Active learning. Active learning is a model of instruction that focuses the responsibility of learning on learners. It was popularized in the 1990s by its appearance on the Association for the Study of Higher Education (ASHE) report (Bonwell & Eison 1991). In this report they discuss a variety of methodologies for promoting "active learning". They cite literature which indicates that to learn, students must do more than just listen: They must read, write, discuss, or be engaged in solving problems. It relates to the three learning domains referred to as knowledge, skills and attitudes (KSA), and that this taxonomy of learning behaviours can be thought of as "the goals of the learning process" (Bloom, 1956).
Active learning exercises Bonwell and Eison (1991) suggested learners work collaboratively, discuss materials while role-playing, debate, engage in case study, take part in cooperative learning, or produce short written exercises, etc. Examples of "active learning" activities include. Angela Lee Duckworth: The key to success? Grit. Mindset Works®: Student Motivation through a Growth Mindset, by Carol Dweck, Ph.D. Research on the growth mindset shows that students who believe they can grow their basic abilities have greater motivation and higher achievement than do students who believe their abilities are fixed, and that teachers can influence students’ mindsets. The beginning of the new school year is a great time to establish your classroom as a growth mindset environment. Here are some tools that you can use to lay a foundation for growth all year: 1.
Growth Mindset Framing Tool 2. Welcome Back letter for students 3. 4. 5. 6. 7. the Brainology® blended learning curriculum to bring a growth mindset to your students. 8. the Mindset Works® EducatorKit teacher professional development and tools. 9. 10. Sign up for the Growth Mindset Digest to receive monthly newsletter with tips, news and articles by experts and practitioners on putting the growth mindset into practice. And finally, check out this video about all the additional resources we offer to help educators and students build a growth mindset:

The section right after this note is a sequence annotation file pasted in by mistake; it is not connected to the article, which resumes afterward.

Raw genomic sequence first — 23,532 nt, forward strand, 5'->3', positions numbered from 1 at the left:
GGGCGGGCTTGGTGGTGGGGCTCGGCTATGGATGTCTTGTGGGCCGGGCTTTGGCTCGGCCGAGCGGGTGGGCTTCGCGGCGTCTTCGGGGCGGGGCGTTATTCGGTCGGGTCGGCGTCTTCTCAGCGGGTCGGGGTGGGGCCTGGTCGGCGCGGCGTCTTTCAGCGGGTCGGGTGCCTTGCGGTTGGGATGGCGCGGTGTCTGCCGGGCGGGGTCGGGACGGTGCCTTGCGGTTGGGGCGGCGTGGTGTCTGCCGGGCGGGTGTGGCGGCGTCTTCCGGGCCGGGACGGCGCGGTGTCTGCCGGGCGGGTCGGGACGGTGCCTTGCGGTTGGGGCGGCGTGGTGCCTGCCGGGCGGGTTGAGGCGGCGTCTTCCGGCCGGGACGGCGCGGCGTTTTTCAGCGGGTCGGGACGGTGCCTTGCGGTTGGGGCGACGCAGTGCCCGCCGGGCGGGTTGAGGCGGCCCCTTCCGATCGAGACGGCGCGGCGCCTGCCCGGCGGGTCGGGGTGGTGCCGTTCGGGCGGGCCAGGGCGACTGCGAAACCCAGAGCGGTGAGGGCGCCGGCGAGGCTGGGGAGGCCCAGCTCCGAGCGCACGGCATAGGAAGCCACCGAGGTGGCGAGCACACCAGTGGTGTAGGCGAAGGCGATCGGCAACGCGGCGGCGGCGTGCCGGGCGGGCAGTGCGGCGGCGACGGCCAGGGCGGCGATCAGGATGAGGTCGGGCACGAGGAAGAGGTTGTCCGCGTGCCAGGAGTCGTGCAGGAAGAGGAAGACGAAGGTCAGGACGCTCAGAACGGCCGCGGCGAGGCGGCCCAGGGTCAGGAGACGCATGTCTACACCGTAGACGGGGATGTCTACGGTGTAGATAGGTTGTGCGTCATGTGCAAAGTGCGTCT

The Voice of the Active Learner. User Generated Education | Education as it should be – passion-based. Lev Vygotsky. Lev Semyonovich Vygotsky (Russian: Лев Семёнович Вы́готский or Выго́тский, born Лев Симхович Выгодский (Lev Simkhovich Vygodsky)) (November 17 [O.S.
November 5] 1896 – June 11, 1934) was a Soviet Belarusian psychologist, the founder of a theory of human cultural and bio-social development commonly referred to as cultural-historical psychology, and leader of the Vygotsky Circle. Vygotsky's main work was in developmental psychology, and he proposed a theory of the development of higher cognitive functions in children that saw the emergence of the reasoning as emerging through practical activity in a social environment. During the earlier period of his career he argued that the development of reasoning was mediated by signs and symbols, and therefore contingent on cultural practices and language as well as on universal cognitive processes.
During his lifetime Vygotsky's theories were controversial within the Soviet Union. Biography Scientific legacy Thought and Language Www.cles.mlc.edu.tw/~cerntcu/099-curriculum/Edu_Psy/EP_03_New.pdf. Key Steps to becoming a Successful Learner. Top 11 eLearning Mistakes That eLearning Professionals Should Avoid. In this post you'll find a helpful list of the top 11 eLearning mistakes you'll want to avoid. These eLearning tips will allow you to circumvent the pitfalls of eLearning design and development, so that you can move forward on the path to eLearning success.
There are so many things to consider when you're developing an eLearning course. From worrying about the core content and developing an effective eLearning strategy to ensuring that the design is in-line with your organization's brand and message, even the most simple and straightforward eLearning project can become overwhelming. As such, there's plenty of room to make mistakes along the way, whether this is your first eLearning project or your hundredth. Losing sight of the learning goalsThe learning goals should always be in the forefront of your mind. Each and every element of the eLearning course, from the content itself to the seemingly insignificant graphics you use on the final page, should serve those goals.